Federal authorities are suing on behalf of a woman they say was illegally fired from her office job in Eden Prairie because she needed crutches to get around the workplace after knee surgery.
Employer Solutions Group (ESG), a payroll servicing company, violated the U.S. Americans with Disabilities Act when it fired Shannon Enstad in April 2018, according to a lawsuit filed by the Equal Employment Opportunity Commission (EEOC) in U.S. District Court in Minneapolis.
ESG responded Wednesday by saying it will fight the suit and in the meantime is willing to rehire Enstad.
The EEOC alleged that ESG explained to the 38-year-old Mound woman that she lost her job “because she was not 100 percent healed” from surgery and asserted “without any objective evidence that [she] would be a safety risk if she returned on crutches.”
Enstad, who was an account manager, needed the crutches for a short time after surgery on an anterior cruciate ligament that she tore in February 2018, about a month after being hired on a probationary basis. She soon had surgery, was cleared medically to go back to work with no restrictions on April 30, 2018, but was quickly told she was fired, the suit alleges.
“When I read the termination e-mail, I cried,” Enstad said in an interview with the Star Tribune. “I couldn’t believe what I was reading, especially since I had just spoken with ESG the same day and was told they were excited to have me back. ... I was full of emotions: sadness, anger, hurt and humiliated.”
Carissa Huffman, ESG’s claims and benefits manager, disagreed with much of what the agency contends in the suit, which was filed last week, including that Enstad was fired because she needed to use crutches while at work.
“We didn’t receive a note from a doctor until a few days after we decided to end her employment,” said Huffman, adding that ESG intends to challenge the suit in court.
Huffman added that Enstad had at least five times given a date for coming back to the office only to change her mind, so the company fired her because it “didn’t know when or if she ever was going to return to work” following the injury, suffered at home.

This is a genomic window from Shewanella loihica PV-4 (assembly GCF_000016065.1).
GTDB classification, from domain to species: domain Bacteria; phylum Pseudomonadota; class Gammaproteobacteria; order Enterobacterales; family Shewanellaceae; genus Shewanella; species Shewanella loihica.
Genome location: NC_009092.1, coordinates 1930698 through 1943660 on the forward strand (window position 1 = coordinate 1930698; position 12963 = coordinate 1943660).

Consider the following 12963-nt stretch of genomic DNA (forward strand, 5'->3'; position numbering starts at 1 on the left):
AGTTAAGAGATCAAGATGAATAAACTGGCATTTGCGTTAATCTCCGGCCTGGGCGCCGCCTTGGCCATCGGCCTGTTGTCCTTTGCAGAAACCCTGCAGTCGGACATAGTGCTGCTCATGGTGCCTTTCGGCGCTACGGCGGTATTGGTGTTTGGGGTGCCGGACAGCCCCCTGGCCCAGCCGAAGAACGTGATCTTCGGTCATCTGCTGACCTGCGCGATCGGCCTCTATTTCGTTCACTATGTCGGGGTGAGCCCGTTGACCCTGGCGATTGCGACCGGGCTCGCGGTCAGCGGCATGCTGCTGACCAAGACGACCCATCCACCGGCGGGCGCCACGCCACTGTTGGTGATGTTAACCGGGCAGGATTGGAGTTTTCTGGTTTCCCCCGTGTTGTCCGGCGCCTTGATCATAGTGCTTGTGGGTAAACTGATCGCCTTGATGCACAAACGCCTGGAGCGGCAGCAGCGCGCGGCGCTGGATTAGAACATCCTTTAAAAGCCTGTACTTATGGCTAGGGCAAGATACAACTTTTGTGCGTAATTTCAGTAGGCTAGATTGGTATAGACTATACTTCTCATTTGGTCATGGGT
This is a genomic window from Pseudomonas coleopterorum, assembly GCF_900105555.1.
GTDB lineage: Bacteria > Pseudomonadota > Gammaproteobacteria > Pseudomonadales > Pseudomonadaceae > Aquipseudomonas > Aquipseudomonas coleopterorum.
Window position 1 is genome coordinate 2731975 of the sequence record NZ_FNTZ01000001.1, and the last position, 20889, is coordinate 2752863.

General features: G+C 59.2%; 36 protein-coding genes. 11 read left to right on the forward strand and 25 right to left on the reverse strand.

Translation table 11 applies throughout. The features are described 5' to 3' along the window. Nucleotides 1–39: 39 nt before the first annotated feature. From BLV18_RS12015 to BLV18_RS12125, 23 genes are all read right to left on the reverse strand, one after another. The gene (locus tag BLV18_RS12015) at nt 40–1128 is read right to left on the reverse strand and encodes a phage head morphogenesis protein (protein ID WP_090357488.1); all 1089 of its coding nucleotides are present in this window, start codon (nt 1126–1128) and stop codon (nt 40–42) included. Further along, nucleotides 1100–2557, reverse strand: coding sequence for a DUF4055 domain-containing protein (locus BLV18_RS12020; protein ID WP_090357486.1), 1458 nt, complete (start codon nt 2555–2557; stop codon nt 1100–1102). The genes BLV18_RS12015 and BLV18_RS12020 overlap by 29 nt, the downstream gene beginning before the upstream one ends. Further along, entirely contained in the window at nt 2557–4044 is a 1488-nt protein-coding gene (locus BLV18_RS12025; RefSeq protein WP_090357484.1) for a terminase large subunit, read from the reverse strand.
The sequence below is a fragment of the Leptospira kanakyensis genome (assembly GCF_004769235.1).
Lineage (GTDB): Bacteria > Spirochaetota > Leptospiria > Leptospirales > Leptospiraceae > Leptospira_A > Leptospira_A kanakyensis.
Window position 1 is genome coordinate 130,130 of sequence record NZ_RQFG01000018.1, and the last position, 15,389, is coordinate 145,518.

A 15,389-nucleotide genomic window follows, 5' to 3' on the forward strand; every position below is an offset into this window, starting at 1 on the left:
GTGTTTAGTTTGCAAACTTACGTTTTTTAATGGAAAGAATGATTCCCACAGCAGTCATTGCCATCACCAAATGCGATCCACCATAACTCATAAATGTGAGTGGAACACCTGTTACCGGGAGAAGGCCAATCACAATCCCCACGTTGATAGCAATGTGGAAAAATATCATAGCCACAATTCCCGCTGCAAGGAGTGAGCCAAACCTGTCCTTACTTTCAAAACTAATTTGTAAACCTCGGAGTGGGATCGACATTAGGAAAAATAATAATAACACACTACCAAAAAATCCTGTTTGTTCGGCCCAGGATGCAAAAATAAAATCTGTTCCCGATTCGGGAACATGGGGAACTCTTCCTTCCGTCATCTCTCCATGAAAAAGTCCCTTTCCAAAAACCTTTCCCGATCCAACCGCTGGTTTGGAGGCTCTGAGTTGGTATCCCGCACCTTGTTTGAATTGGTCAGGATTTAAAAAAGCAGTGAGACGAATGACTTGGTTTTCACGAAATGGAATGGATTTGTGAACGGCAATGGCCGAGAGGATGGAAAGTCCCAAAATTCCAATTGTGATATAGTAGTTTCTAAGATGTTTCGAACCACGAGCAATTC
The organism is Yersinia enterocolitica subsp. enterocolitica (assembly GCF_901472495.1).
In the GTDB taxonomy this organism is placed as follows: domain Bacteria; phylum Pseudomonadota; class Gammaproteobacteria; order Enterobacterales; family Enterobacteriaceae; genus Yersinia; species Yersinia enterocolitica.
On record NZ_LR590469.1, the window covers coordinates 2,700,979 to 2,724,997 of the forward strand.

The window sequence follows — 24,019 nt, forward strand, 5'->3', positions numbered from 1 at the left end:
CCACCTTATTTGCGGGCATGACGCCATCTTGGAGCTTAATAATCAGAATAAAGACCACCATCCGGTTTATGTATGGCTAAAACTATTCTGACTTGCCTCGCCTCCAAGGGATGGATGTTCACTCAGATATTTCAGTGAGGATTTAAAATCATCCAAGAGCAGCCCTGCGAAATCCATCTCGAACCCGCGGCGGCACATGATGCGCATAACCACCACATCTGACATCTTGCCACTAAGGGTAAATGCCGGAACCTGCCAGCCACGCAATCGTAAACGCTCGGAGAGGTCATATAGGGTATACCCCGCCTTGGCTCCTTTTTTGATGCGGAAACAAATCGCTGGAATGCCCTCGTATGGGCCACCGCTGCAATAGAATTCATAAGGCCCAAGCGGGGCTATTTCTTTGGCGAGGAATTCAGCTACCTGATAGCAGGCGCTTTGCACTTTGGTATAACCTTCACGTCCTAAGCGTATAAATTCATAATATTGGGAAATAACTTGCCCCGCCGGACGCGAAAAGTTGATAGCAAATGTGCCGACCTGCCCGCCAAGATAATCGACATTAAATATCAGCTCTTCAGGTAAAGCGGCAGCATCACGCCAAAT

Noting that Enstad was a good worker during her brief time on the job, Huffman said ESG “extended an offer to her [Tuesday] to come back to work. We hope she accepts it.” She said the offer has no strings attached.
The EEOC said it tried to reach a settlement with the company on Enstad’s behalf before suing. “The issue here was so minor,” said Julianne Bowman, district director of the EEOC’s Chicago office. “This employee needed to use crutches for a short time after returning from short-term disability leave. The employer fired her for it, which was inappropriate, shortsighted and unlawful.”
Enstad said the firing meant for her “stress, lost wages and the uncertainty of not knowing how long it would take to find work. It was fear of how am I going to take care of my family?” She said she did land a new job more than seven months later.
One of ESG’s co-owners, Ross Plaetzer, said he tried to help Enstad financially during her time recuperating by taking her off probation early and making her a permanent employee, a move that allowed her to collect 12 weeks of disability payments that amounted to roughly two-thirds of her pay.
The EEOC is seeking to have Enstad reinstated as an account manager and receive back pay and benefits as well as compensation for “emotional pain, suffering, inconvenience, loss of enjoyment of life, and humiliation,” the suit reads. The agency also wants ESG to pay punitive damages for “its malicious and reckless conduct” in firing Enstad.